Jack the Giant Slayer
Release Date: March 1, 2013 (USA)
Director: Bryan Singer
Screenplay: Darren Lemke, Christopher McQuarrie, Dan Studney
Cast: Nicholas Hoult, Eleanor Tomlinson, Stanley Tucci, Ian McShane, Bill Nighy, Ewan McGregor, John Kassir, Eddie Marsan, Ewen Bremner
Jack the Giant Slayer joins the list of revamped fairytale movies that is so in vogue in Hollywood right now. And while this was as empty entertainment it wasn’t bland at all.
It starts when the protagonists, Jack the peasant (Hoult) and Isabelle the princess (Tomlinson), are children, and are listening to a bedtime story by their father and mother respectively. A story about magic, giants and battles. Both are fascinated with the story and both want something different from what they have. Ten years later, their lives’ parallels are still there and represented once more by cutting scenes of what’s simultaneously happening to them. Classic move but well done. And then the magic beans happen, spreading up and taking Jack’s home with Isabelle inside into the giant’s realm. A small group of the King’s men, and Jack, goes to rescue her. Said group includes badass Elmont (McGregor), the leader of the king’s guard, and jerk Lord Roderick (Tucci), king’s advisor and Isabelle’s fiancé. And then things get worse.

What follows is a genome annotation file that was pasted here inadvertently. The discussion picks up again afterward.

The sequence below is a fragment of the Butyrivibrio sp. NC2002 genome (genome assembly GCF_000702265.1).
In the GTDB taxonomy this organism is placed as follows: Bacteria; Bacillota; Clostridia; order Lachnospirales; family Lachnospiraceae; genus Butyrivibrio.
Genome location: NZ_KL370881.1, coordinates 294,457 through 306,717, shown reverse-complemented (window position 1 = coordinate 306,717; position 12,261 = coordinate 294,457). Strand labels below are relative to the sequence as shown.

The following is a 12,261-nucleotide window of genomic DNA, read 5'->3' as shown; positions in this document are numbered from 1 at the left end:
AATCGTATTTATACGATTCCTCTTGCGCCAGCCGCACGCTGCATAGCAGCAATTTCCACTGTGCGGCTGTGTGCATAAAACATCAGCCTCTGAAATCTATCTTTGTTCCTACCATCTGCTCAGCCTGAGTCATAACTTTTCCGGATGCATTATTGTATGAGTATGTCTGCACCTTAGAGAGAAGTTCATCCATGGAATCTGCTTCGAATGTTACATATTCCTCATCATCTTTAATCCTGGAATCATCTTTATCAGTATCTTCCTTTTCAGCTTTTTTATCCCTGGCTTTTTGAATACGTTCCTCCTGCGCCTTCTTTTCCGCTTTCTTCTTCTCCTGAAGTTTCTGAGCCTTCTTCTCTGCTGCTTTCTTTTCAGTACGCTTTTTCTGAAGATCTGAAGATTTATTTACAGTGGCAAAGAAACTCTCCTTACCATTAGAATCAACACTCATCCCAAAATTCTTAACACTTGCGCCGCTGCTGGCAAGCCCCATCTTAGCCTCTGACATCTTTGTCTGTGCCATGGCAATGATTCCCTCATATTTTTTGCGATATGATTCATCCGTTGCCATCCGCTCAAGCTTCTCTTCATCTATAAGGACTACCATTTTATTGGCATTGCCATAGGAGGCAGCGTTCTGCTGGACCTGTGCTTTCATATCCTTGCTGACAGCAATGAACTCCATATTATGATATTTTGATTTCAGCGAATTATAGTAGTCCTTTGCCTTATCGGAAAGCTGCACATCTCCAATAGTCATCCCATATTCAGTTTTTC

The movie itself is full of adventure and there are very few slow parts. The story ends up very straightforward that way, without many complications, and obviously for kids. That said, there were lots of violent parts, and it was quite dark at moments. But those were mostly implied than shown, and whatever was shown was bloodless. And then there was the main battle, which was totally the Battle of Helm’s Deep for kids, and it was awesome.
The acting was adequate and my favorite of the humans were Ewan McGregor as a very capable soldier who has a bit of gallows’ humor thing going on with his second-in-command Crawe; and Stanley Tucci, who was the kinda hammy usurper, who had the dark brand of humor with his attendant Wicke, who was a cartoonish psycho.
The other character I liked was Fallon, the giant’s two headed leader. Even if the CGI giants weren’t very realistic (I guess they didn’t want to scare the kids that much), Fallon’s right head looked more human-like and was the better actor of them all. Also, he was Bill Nighy. The left head was a good counterpart though, and always tried to interact and made himself useful even if he was mostly unintelligible. In general, giants may have had their moments of comic relief, but were also shown to be cunning enough in order to make them believable formidable foes.
I may be slightly bitter the movie wasn’t Jack the Giant Killer, and I believe its “PG-13” rating did it a disservice. But in the end, Jack the Giant Slayer was still an entertaining movie, and that’s what it wanted to be.